Facets are broad headings. The easiest facet for librarians to get their minds around will quite likely be a subjects facet (the "aboutness" of an item). Examples of subjects facets include astronomy, philosophy, or mathematics. Another example of a facet might be formats (the physical manifestation of an item). Associated terms for a formats facet might include books, journals, or musical scores. A third example includes audiences with possible term values such as undergraduate student, graduate student, faculty, or staff. MyLibrary allows the implementor to create as many facet/term and values combinations as they desire.

By combining one or more facets/terms with Dublin Core elements, it is possible to classify and organize things in a MyLibrary database with ease. For example, the Alex Catalogue of Electronic Texts might be described in a MyLibrary database like this:

        title: Alex Catalogue of Electronic Texts
      creator: Infomotions, Inc.
  description: A collection of "great" books from American and English
               literature as well as Western philosophy
   facet/term: Subjects/Literature, American
   facet/term: Subjects/Literature, English
   facet/term: Subjects/Western philosophy
   facet/term: Formats/electronic texts
   facet/term: Audiences/undergraduate students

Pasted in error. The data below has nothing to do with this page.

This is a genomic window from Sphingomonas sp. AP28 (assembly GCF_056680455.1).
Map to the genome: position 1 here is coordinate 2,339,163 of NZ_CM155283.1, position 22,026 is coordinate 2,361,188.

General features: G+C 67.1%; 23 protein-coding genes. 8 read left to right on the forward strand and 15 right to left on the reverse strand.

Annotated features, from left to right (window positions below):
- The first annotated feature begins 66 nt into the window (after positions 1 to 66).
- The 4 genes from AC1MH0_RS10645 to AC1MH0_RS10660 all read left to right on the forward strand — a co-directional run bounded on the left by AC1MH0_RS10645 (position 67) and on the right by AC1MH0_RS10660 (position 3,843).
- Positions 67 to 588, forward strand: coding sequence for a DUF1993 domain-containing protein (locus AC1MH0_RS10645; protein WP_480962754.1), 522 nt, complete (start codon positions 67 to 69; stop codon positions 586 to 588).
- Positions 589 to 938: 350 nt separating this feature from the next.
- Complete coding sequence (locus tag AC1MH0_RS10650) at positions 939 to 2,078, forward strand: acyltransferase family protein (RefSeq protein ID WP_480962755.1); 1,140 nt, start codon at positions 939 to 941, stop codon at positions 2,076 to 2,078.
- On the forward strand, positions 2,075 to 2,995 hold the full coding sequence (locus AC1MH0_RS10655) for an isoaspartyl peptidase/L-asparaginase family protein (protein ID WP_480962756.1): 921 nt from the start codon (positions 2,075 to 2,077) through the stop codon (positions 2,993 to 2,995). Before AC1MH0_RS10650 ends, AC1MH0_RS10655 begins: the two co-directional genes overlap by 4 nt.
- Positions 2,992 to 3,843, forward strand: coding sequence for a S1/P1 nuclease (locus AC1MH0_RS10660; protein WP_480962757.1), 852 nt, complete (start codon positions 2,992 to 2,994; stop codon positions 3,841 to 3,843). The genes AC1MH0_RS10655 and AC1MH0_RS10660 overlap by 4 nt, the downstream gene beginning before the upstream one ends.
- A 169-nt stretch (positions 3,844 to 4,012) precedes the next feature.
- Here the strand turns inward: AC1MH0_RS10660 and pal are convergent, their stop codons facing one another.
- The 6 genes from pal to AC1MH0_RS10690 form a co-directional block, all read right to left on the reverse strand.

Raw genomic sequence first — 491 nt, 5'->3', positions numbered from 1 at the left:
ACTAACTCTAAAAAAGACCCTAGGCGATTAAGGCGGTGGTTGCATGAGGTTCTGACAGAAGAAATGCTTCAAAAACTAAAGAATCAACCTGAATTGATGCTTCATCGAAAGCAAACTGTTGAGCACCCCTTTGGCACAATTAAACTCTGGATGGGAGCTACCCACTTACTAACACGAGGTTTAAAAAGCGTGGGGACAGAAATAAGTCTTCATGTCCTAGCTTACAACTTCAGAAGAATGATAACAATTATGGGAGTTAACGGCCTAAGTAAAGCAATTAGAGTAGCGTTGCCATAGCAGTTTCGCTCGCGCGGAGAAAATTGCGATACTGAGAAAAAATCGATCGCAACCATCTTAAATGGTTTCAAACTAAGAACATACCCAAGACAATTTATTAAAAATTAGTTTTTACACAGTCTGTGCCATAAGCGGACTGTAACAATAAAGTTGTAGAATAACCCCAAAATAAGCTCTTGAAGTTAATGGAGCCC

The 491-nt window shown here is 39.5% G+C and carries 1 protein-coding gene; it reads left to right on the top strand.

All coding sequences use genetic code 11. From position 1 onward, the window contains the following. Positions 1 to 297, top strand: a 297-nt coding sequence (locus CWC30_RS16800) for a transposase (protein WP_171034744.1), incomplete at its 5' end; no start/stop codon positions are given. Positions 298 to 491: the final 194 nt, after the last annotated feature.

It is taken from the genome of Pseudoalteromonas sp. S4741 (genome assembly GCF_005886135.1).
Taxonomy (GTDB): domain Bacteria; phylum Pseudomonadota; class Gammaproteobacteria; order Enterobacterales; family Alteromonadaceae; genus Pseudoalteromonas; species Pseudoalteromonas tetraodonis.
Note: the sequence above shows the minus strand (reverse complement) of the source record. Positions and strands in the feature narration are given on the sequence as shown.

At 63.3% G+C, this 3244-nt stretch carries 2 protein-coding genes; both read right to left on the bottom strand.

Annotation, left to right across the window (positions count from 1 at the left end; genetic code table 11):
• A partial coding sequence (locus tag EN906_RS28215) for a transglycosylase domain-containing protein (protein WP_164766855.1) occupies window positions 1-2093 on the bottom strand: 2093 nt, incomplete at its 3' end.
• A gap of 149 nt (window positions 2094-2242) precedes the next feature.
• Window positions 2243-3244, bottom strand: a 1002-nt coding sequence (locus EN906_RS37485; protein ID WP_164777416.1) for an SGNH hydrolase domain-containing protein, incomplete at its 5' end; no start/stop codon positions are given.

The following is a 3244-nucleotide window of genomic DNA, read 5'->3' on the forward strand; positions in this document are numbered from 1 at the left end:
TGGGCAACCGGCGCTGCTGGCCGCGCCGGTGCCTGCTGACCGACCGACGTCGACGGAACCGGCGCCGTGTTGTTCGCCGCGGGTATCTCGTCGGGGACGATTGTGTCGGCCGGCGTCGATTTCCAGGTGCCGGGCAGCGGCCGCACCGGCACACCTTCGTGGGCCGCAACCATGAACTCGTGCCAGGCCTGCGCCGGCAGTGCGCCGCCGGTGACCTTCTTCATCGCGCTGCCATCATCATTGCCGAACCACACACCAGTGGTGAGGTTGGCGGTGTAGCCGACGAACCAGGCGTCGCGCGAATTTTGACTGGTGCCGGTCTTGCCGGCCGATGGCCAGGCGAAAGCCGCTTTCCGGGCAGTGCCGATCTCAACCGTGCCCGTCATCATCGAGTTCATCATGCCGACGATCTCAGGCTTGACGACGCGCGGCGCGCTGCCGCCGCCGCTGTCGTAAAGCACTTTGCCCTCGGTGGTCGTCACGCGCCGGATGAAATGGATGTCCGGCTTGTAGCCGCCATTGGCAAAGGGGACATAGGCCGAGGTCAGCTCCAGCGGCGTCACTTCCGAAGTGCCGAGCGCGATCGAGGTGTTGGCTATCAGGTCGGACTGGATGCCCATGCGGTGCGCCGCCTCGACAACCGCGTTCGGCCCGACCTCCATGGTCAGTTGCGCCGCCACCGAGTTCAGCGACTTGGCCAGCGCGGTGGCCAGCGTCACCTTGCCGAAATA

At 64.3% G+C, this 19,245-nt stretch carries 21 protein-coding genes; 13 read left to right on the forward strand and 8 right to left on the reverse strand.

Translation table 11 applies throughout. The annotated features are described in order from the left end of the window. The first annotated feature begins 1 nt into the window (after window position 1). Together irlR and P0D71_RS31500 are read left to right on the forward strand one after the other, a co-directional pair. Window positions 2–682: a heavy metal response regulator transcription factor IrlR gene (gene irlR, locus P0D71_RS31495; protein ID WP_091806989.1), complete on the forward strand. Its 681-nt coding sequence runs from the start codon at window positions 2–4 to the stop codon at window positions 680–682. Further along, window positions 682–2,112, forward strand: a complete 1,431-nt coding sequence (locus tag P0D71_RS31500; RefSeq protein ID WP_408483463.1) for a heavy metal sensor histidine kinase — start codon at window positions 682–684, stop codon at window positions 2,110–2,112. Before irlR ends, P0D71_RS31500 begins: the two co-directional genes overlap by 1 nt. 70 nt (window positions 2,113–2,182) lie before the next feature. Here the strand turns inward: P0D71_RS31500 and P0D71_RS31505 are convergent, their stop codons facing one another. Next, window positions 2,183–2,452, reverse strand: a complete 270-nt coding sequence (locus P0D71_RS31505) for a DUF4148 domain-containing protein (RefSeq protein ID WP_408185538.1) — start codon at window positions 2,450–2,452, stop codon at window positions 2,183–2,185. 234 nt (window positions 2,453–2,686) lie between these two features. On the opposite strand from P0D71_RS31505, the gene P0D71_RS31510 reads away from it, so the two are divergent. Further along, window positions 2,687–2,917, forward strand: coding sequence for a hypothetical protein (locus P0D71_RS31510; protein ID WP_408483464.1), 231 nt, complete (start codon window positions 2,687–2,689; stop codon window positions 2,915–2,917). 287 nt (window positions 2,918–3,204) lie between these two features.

This same approach has been applied to entire OAI-PMH repositories and sets. For example, each record harvested from Project Euclid has been described in MyLibrary@Ockham something like this:

        title: On stationary stochastic flows...
  description: We consider a random surface Phi in mathbb tessellating the
               space into cells and a random vector field u which is...
   facet/term: Formats/Articles
   facet/term: NSDL OAI Repository sets/Project Euclid
   facet/term: Subjects/Mathematics

As OAI-PMH data is harvested for MyLibrary@Ockham, each record is cached to the underlying database using its Dublin Core elements and supplemented with facet/term combinations [9]. The MyLibrary Perl API allows us to query the database and create reports matching facet/term combinations such as subjects/chemistry or subjects/physics or subjects/astronomy. The records of these reports are then passed on to an indexer to create an index for searching.

Indexing collections with Swish-e and Plucene

Swish-e [10] and Plucene [11] are used to index the content of the Alerting Service and MyLibrary@Ockham, respectively.

While the content of our services is cached in relational databases, relational databases do not lend themselves very well to free-text searching and relevance ranking – searching features increasingly expected by the user community. Consequently, the content of our services is piped to indexers, and search results return keys to individual records. These keys are then used to extract the necessary information from the underlying databases.

Swish-e is used to index the content of the Alerting Service. To do this, a report is written against the database in the form of an XML stream and sent to the Swish-e program. The program uses a configuration file to parse the stream into fields and facilitate field searching later on. Swish-e supports a subset of CQL (Common Query Language) necessary for SRW/U, but the subset is more than satisfactory for our needs. Searching the index is done through a Perl API to the Swish-e C libraries.